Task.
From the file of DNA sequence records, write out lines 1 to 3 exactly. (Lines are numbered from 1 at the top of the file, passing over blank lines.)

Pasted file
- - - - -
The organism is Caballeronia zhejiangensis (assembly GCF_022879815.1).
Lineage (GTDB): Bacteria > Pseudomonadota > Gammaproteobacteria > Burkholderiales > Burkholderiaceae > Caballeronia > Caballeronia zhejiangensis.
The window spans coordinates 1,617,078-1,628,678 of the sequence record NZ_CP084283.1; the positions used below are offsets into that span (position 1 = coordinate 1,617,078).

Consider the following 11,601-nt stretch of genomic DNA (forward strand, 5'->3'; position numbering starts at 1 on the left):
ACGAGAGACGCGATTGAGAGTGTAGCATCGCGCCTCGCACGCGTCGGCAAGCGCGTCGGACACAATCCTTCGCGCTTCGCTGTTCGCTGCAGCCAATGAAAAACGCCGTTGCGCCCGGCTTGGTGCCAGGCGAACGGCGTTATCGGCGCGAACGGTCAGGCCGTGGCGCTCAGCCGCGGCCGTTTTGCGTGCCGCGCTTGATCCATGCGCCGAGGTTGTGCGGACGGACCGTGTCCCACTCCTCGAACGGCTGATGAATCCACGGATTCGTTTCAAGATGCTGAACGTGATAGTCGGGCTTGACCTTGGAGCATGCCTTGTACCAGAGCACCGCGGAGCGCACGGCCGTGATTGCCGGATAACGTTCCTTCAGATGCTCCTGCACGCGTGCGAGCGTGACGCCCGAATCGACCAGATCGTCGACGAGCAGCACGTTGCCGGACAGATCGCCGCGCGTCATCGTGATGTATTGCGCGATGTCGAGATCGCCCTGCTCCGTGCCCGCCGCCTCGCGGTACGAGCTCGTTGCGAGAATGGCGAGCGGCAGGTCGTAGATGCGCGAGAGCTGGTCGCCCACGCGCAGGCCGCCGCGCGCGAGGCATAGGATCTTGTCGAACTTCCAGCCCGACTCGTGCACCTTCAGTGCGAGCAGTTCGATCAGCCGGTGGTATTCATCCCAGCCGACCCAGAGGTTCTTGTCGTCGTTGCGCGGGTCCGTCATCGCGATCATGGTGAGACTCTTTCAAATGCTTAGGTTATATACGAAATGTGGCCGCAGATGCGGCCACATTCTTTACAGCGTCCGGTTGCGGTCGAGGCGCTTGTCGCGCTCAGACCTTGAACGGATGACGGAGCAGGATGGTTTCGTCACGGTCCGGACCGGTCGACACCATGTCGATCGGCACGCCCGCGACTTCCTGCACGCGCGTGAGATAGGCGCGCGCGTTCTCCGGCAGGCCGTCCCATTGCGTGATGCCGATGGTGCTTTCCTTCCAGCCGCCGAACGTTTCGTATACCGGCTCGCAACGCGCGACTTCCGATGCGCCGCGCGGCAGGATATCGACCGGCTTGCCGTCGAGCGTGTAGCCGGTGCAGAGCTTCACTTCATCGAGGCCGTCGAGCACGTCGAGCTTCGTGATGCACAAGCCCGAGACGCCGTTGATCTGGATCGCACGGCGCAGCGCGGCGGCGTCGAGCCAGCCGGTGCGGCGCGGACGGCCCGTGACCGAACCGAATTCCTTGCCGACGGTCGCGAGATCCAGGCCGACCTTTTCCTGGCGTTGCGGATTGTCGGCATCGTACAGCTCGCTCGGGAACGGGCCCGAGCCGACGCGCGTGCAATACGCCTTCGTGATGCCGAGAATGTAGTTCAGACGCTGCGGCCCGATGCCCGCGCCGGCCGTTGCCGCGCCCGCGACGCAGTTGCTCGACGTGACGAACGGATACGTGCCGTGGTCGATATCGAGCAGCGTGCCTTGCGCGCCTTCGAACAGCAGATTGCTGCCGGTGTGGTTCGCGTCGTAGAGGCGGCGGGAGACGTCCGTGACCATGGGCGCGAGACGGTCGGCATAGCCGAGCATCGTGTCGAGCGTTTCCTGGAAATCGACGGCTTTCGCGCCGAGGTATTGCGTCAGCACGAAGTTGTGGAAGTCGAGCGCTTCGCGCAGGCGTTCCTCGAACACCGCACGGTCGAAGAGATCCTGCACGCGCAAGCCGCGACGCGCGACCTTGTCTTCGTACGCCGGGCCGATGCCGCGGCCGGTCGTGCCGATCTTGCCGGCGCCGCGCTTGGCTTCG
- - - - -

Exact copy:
The organism is Caballeronia zhejiangensis (assembly GCF_022879815.1).
Lineage (GTDB): Bacteria > Pseudomonadota > Gammaproteobacteria > Burkholderiales > Burkholderiaceae > Caballeronia > Caballeronia zhejiangensis.
The window spans coordinates 1,617,078-1,628,678 of the sequence record NZ_CP084283.1; the positions used below are offsets into that span (position 1 = coordinate 1,617,078).